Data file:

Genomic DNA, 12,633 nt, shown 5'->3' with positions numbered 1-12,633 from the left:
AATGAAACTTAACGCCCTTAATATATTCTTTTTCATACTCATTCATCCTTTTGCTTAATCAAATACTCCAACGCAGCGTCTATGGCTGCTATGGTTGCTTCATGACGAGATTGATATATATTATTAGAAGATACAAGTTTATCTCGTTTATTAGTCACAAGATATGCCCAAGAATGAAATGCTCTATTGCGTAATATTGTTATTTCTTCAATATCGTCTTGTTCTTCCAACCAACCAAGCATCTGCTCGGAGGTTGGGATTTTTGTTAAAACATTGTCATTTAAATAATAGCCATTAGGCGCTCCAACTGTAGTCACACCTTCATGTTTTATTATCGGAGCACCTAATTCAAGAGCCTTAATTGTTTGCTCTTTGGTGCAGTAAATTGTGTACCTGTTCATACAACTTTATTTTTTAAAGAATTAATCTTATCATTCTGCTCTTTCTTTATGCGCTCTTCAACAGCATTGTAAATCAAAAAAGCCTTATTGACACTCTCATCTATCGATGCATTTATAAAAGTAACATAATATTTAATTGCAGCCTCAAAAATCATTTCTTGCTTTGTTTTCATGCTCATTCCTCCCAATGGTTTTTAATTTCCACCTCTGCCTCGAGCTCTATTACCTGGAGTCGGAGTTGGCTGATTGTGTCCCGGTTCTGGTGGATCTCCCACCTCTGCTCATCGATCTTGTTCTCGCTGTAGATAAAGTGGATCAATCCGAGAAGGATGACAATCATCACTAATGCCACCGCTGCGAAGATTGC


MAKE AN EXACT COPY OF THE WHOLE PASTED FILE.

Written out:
Genomic DNA, 12,633 nt, shown 5'->3' with positions numbered 1-12,633 from the left:
AATGAAACTTAACGCCCTTAATATATTCTTTTTCATACTCATTCATCCTTTTGCTTAATCAAATACTCCAACGCAGCGTCTATGGCTGCTATGGTTGCTTCATGACGAGATTGATATATATTATTAGAAGATACAAGTTTATCTCGTTTATTAGTCACAAGATATGCCCAAGAATGAAATGCTCTATTGCGTAATATTGTTATTTCTTCAATATCGTCTTGTTCTTCCAACCAACCAAGCATCTGCTCGGAGGTTGGGATTTTTGTTAAAACATTGTCATTTAAATAATAGCCATTAGGCGCTCCAACTGTAGTCACACCTTCATGTTTTATTATCGGAGCACCTAATTCAAGAGCCTTAATTGTTTGCTCTTTGGTGCAGTAAATTGTGTACCTGTTCATACAACTTTATTTTTTAAAGAATTAATCTTATCATTCTGCTCTTTCTTTATGCGCTCTTCAACAGCATTGTAAATCAAAAAAGCCTTATTGACACTCTCATCTATCGATGCATTTATAAAAGTAACATAATATTTAATTGCAGCCTCAAAAATCATTTCTTGCTTTGTTTTCATGCTCATTCCTCCCAATGGTTTTTAATTTCCACCTCTGCCTCGAGCTCTATTACCTGGAGTCGGAGTTGGCTGATTGTGTCCCGGTTCTGGTGGATCTCCCACCTCTGCTCATCGATCTTGTTCTCGCTGTAGATAAAGTGGATCAATCCGAGAAGGATGACAATCATCACTAATGCCACCGCTGCGAAGATTGC